- New York State Attorney General Letitia James announces she's launching a joint investigation into possible antitrust violations by Facebook.
- Attorneys general of Colorado, Florida, Iowa, Nebraska, North Carolina, Ohio, Tennessee and the District of Columbia will join the probe.
- Facebook confirmed in its last quarterly report that it is facing an antitrust probe by the Federal Trade Commission.
Facebook shares were down about 0.5% in Friday's premarket, but did not seem to react to James' announcement.
Attorneys general of Colorado, Florida, Iowa, Nebraska, North Carolina, Ohio, Tennessee and the District of Columbia will join the probe, according to the announcement. It will focus "on Facebook's dominance in the industry and the potential anticompetitive conduct stemming from that dominance," according to the release.
"Even the largest social media platform in the world must follow the law and respect consumers," James said in a statement. "I am proud to be leading a bipartisan coalition of attorneys general in investigating whether Facebook has stifled competition and put users at risk. We will use every investigative tool at our disposal to determine whether Facebook's actions may have endangered consumer data, reduced the quality of consumers' choices, or increased the price of advertising."
Facebook is already facing a separate investigation by the Federal Trade Commission over antitrust concerns, the company confirmed in its quarterly report in July. That announcement came on the same day that the FTC announced its $5 billion settlement with Facebook over its privacy policies.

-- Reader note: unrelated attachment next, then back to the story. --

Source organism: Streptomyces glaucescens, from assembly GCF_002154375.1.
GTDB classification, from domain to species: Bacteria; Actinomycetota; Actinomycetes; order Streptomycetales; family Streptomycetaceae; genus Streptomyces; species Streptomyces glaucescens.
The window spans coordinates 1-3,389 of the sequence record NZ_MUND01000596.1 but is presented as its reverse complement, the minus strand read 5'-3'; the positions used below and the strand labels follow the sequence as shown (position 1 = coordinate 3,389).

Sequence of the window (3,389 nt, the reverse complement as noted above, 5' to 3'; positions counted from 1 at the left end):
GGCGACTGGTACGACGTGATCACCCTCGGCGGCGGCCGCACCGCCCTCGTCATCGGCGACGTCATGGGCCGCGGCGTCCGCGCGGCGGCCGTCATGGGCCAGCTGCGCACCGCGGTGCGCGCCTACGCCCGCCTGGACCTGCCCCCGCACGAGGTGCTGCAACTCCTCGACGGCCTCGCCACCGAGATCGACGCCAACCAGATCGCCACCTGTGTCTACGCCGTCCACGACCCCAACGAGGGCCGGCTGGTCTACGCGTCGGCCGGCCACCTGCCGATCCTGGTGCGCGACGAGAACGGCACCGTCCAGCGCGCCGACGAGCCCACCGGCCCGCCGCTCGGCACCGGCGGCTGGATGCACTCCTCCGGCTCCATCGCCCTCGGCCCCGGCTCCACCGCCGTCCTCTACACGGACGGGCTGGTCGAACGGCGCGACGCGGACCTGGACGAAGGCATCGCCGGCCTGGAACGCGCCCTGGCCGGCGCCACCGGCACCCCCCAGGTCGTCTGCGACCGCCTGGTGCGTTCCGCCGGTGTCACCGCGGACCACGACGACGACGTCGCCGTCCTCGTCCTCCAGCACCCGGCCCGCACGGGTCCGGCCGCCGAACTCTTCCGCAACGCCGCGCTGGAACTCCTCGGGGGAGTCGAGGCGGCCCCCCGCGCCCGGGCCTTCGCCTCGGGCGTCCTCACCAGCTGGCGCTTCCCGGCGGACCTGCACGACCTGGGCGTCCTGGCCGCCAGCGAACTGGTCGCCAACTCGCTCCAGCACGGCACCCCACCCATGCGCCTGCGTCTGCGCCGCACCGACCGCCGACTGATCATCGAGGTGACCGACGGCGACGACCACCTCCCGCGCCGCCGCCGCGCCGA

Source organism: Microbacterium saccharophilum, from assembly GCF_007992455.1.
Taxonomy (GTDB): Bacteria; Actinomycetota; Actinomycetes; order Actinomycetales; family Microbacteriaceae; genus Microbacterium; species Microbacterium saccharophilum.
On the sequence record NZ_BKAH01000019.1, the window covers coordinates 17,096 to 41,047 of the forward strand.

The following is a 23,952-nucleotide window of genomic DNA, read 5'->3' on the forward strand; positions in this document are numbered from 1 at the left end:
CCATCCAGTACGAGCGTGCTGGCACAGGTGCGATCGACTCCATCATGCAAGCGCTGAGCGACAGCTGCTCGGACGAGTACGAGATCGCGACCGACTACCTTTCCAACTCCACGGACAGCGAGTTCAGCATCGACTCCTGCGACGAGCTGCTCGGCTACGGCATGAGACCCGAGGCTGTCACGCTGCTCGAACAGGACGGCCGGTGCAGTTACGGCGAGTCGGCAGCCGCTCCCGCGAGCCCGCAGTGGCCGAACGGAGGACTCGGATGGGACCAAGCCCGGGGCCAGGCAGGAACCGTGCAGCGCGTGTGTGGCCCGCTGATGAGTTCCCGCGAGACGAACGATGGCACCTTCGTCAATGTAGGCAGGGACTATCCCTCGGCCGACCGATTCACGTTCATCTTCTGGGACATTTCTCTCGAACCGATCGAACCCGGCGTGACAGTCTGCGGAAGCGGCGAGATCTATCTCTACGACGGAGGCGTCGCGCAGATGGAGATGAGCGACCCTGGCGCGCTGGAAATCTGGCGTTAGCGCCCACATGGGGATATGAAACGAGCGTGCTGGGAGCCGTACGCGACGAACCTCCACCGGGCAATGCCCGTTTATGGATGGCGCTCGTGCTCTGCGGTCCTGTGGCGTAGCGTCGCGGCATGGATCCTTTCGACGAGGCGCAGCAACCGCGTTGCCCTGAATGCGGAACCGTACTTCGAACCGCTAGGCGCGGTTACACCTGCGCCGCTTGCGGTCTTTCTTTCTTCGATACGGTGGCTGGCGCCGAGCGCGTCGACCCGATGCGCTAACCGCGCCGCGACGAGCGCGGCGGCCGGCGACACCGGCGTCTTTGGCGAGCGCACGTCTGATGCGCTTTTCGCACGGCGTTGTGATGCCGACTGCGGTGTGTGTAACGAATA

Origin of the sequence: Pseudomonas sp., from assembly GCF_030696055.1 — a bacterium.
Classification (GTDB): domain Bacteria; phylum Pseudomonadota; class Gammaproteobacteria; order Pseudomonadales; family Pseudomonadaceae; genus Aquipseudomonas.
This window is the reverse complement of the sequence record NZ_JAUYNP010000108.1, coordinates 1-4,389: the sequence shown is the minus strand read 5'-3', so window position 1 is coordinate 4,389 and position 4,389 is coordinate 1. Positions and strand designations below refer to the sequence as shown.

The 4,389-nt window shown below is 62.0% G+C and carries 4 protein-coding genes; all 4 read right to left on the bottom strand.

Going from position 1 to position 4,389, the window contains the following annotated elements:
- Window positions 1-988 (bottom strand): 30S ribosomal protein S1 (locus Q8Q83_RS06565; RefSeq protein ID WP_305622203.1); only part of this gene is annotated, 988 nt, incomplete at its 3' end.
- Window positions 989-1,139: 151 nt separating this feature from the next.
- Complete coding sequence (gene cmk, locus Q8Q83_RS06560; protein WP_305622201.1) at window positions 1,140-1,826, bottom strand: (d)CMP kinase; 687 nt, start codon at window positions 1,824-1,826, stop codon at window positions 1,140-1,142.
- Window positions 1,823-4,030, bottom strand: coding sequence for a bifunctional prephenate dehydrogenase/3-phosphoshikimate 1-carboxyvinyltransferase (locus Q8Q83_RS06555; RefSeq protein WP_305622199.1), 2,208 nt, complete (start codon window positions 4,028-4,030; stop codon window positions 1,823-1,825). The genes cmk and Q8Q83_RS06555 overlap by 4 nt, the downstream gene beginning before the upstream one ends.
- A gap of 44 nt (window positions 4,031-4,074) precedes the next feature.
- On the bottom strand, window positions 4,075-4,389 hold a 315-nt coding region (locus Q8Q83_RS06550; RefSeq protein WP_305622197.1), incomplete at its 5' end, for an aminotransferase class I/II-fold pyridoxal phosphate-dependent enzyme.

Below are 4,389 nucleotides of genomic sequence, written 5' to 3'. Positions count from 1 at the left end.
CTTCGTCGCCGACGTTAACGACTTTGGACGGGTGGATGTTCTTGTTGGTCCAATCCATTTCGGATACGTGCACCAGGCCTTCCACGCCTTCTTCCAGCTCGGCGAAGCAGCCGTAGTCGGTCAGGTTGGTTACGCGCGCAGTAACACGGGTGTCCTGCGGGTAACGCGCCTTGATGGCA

So far, regulatory action against Facebook has had little impact on its business or stock performance. The day the FTC fine was announced, Facebook's market value rose more than the cost of the penalty. The $5 billion fine represented about 9% of the company's 2018 revenue.
"People have multiple choices for every one of the services we provide," Facebook's vice president of state and local policy Will Castleberry said in a statement following James' announcement. "We understand that if we stop innovating, people can easily leave our platform. This underscores the competition we face, not only in the US but around the globe. We will of course work constructively with state attorneys general and we welcome a conversation with policymakers about the competitive environment in which we operate."
The news comes as more than 30 state attorney generals are expected to launch a separate probe into Google over antitrust concerns, according to a source familiar with the matter. The investigation, expected to be announced on Monday, will be led by the Texas state attorney general, according to the source. The Google probe will focus on the company's effect on digital advertising markets and possible consumer harm, a source told The Wall Street Journal.
-CNBC's Ylan Mui contributed to this report.